Sarah Riley, one of our Account Directors, says one of the top questions she gets from clients is whether it’s worth attending trade shows.

“Trade shows can be one of the most effective tools for reaching potential and existing customers,” says Sarah. “That said, it’s not worth attending unless you have a clear sense of what you want to achieve from your attendance, and defined steps to get there.”

With that in mind, Sarah has offered the following questions to ponder when you’re considering trade events each year:

Who do you hope to reach?

It pays to identify the specific demographics you’re hoping to reach because of your attendance. Is this the kind of show they would attend and, if so, what would draw them in?

What is the aim?

Too many businesses attend a show with no goal except to generally “create buzz” or “broaden outreach”. Setting definite goals that you want to achieve is what makes attending a show an asset to your business, rather than a potentially costly investment with little to show for it.

What is your follow-up?

Following on from the previous question, how does your post-show planning line up? For example, if your primary aim of attendance is to capture data, what will you then do with the data? Without due follow-up, high show traffic can still result in very little return for your business.

How can you drive footfall?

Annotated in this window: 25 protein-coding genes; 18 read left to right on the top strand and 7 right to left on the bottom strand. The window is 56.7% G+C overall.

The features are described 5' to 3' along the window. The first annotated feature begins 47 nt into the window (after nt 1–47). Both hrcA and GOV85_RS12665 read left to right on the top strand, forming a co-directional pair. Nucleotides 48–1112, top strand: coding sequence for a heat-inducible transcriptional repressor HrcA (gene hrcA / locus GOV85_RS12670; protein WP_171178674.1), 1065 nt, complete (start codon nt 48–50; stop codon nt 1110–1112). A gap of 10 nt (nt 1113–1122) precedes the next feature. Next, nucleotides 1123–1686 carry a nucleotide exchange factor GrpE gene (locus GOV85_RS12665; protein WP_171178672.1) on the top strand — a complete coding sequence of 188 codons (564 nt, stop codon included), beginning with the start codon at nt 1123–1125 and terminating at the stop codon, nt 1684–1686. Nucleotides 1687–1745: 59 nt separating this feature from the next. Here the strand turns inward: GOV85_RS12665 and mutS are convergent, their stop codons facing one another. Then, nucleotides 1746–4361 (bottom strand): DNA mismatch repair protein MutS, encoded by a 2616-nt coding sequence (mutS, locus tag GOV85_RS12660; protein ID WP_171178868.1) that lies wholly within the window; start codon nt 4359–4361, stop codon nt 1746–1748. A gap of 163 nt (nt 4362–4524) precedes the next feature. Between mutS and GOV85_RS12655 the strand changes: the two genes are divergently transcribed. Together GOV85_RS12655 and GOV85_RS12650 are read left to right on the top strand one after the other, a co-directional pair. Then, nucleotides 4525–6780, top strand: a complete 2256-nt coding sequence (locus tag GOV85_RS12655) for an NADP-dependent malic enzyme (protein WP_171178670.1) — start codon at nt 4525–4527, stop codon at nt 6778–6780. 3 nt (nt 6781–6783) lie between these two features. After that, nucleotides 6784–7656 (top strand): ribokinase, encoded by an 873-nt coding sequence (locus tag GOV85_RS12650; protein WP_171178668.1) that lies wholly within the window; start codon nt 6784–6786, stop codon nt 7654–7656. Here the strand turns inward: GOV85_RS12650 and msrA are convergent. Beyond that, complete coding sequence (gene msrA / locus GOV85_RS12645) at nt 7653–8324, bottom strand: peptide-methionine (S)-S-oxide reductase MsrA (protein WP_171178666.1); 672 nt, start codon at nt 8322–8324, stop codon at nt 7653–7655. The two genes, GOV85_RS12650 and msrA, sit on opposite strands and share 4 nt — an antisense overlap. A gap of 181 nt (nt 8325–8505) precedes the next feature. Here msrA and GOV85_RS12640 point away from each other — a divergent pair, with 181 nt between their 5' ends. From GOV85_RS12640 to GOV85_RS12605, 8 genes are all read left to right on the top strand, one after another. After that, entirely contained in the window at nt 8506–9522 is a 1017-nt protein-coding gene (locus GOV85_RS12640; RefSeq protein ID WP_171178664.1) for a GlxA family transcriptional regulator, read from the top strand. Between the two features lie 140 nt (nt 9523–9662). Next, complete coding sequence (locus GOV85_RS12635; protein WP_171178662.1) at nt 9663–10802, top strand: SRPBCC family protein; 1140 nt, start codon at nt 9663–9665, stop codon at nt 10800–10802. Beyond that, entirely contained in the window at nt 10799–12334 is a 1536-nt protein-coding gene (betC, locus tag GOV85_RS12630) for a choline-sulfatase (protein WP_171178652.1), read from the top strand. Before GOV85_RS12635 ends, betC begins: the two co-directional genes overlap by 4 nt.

If you’ve attended a trade show, try and recall some of the more memorable stands. Chances are they had something that made them unique, in a sea of generic and bland set-ups that can be the norm. It doesn’t have to be bigger or more expensive – there just needs to be a clear reason for people to stop and engage.

Can things be done differently?

Once you’ve clearly set out what you hope to achieve, ask if a trade stand is the best way to get there. There are always other options: for example, sponsorship can create brand awareness, or holding a talk can educate consumers on a specific topic. Perhaps something more targeted like a press launch or social media campaign could be more beneficial.

Sarah offers her most crucial piece of advice for those who do decide to attend a show: “Create a destination. That’s the number one pitfall I see exhibitors fall into. Make your stand one that visitors will seek out, and don’t try to include too many messages. Simplicity is often the key to success.”

How can you drive traffic – and results – at your next trade show? What other strategies might drive better results? Get in touch.